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BTB BLOG: WHEN A SHUTOUT DOESN'T EARN A WIN

by Brian Wheeler / Buffalo Sabres
Beyond the Boards is written by the Buffalo Sabres Website Manager, Brian Wheeler. Joining the Sabres prior to the 2003-04 season, Wheeler is the main contact and content editor for Sabres.com. He has worked in the NHL, NFL, AHL and NLL over the past 11 years.  Click here to send him an email.


 
Here's a question that will make your head spin if you start thinking about it hard enough.  

Can a goaltender lose when he posts a shutout?

The answer is yes ... in a manner of speaking.  He can't really outright lose, but he isn't guaranteed a win either.

Don't believe me?  Ask Boston's Alex Auld.  

Auld turned away all 35 shots the New York Rangers fired on him in Sunday's contest at Madison Square Garden.  Only one problem for Auld; Henrik Lundqvist didn't allow a goal either.  The 0-0 game went to a shootout where New York's Nigel Dawes scored the deciding goal.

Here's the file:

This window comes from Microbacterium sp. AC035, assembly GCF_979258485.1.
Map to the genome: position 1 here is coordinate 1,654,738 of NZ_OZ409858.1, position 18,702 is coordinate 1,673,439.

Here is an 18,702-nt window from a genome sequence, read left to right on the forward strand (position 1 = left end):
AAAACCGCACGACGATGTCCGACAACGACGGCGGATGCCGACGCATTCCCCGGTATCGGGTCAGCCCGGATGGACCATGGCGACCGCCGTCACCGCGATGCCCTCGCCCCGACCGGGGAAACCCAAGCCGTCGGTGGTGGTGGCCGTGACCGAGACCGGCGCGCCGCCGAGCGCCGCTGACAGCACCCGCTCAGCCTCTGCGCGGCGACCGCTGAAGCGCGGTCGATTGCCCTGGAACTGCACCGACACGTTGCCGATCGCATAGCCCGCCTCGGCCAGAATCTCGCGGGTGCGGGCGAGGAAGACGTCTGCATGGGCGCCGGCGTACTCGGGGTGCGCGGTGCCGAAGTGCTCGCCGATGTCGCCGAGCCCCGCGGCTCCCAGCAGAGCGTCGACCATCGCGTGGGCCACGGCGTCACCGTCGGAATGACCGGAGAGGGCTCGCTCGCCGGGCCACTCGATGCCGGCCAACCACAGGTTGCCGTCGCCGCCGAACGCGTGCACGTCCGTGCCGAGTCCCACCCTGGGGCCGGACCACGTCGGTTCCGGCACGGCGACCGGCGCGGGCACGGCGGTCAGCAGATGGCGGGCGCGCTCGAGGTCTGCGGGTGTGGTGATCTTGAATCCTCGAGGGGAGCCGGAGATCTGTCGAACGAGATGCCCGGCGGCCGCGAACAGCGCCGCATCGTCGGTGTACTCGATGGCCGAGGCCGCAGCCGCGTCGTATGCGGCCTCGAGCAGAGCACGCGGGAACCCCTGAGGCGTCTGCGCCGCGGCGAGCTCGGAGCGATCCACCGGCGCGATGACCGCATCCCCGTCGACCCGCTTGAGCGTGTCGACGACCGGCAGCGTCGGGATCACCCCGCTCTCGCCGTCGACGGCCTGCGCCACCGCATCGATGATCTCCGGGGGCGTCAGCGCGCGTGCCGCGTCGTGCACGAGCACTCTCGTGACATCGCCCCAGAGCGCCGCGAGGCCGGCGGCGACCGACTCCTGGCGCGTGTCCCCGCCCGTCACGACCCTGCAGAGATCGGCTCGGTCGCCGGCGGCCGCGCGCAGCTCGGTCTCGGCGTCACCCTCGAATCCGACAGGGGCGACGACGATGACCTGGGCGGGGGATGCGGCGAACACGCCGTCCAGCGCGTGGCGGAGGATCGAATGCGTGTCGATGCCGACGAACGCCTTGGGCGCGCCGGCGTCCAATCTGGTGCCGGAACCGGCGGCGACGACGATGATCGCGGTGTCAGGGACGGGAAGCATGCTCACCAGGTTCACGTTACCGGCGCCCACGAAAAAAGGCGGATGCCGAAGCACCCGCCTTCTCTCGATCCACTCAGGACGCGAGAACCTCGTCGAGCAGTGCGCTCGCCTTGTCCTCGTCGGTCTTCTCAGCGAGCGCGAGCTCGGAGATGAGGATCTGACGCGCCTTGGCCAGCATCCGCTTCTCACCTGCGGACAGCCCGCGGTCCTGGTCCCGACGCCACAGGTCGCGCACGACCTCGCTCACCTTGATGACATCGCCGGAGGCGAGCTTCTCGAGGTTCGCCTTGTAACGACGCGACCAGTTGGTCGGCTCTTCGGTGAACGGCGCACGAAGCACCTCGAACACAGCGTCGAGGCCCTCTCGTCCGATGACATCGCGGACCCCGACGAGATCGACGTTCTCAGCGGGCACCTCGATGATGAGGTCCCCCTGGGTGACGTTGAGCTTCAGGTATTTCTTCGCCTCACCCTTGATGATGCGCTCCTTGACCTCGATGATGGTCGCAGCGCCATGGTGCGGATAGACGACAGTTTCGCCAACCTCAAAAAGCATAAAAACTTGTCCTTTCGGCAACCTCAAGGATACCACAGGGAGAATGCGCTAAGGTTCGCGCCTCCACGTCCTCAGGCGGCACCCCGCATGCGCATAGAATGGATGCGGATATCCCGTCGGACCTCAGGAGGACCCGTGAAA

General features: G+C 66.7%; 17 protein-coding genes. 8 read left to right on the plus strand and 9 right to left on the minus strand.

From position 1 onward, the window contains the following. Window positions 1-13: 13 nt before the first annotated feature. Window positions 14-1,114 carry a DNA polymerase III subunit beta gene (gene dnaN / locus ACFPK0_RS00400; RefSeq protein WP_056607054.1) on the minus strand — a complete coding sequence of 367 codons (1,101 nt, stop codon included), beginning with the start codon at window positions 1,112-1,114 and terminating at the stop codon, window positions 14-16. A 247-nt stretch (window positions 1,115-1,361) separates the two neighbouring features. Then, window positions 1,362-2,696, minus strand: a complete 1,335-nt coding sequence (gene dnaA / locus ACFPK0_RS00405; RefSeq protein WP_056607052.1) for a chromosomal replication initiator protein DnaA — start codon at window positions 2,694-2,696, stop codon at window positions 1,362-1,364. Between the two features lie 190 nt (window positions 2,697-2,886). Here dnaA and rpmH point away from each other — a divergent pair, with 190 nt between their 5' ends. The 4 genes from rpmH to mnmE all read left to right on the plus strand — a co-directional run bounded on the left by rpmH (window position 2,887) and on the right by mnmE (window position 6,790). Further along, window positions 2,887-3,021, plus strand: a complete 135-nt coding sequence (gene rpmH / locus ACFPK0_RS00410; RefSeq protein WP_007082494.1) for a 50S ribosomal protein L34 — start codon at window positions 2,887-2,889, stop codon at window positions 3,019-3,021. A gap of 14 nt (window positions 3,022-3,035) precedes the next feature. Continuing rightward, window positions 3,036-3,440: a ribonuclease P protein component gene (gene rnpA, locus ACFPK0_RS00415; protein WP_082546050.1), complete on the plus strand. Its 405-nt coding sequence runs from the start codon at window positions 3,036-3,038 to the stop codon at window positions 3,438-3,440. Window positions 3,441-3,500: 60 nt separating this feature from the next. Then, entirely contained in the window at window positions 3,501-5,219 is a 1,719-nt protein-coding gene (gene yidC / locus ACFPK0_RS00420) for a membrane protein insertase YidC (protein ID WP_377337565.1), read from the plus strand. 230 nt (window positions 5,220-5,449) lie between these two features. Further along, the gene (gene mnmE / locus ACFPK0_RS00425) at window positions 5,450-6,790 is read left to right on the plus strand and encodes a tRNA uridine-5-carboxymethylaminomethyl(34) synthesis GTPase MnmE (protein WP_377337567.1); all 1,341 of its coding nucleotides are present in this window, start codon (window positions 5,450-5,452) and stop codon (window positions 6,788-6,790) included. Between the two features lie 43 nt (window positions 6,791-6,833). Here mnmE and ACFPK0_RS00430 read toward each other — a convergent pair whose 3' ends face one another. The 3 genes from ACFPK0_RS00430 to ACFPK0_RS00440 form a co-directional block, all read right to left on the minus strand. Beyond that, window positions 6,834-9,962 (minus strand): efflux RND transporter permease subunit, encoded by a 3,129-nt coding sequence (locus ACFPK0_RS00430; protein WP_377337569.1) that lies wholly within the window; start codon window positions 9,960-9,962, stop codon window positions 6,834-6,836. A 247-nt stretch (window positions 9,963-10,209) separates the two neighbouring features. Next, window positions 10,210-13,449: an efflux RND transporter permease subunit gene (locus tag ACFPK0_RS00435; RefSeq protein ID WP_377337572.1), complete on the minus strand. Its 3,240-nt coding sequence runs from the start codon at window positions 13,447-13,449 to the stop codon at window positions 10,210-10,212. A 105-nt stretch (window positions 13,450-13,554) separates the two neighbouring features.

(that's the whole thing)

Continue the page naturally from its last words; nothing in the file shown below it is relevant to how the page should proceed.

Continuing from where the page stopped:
After 65 scoreless minutes in Boston's cage, Auld got saddled with a shootout loss for his troubles.  

Doesn't seem right, does it?  But here's the reason both Auld and Lundqvist were credited with shutouts even though one goalie won and the other "lost."

Shootout goals do not count as individual goals, and therefore, aren't credited to the individual players who score them.  They are termed "team goals."  Along those same lines of thought, shootout goals don't count against a goaltender's goals against totals.

If Thomas Vanek scores in a shootout on Philadelphia's Martin Biron, his goal total for the season doesn't increase and neither does Biron's goals against total.  The goal only counts in that specific shootout.

Statistically speaking, shootout goals only exist in the terms of shootouts.  

[By the way, there's a bird flying around inside HSBC Arena right now.  Does anyone have the number for pest control?]
 
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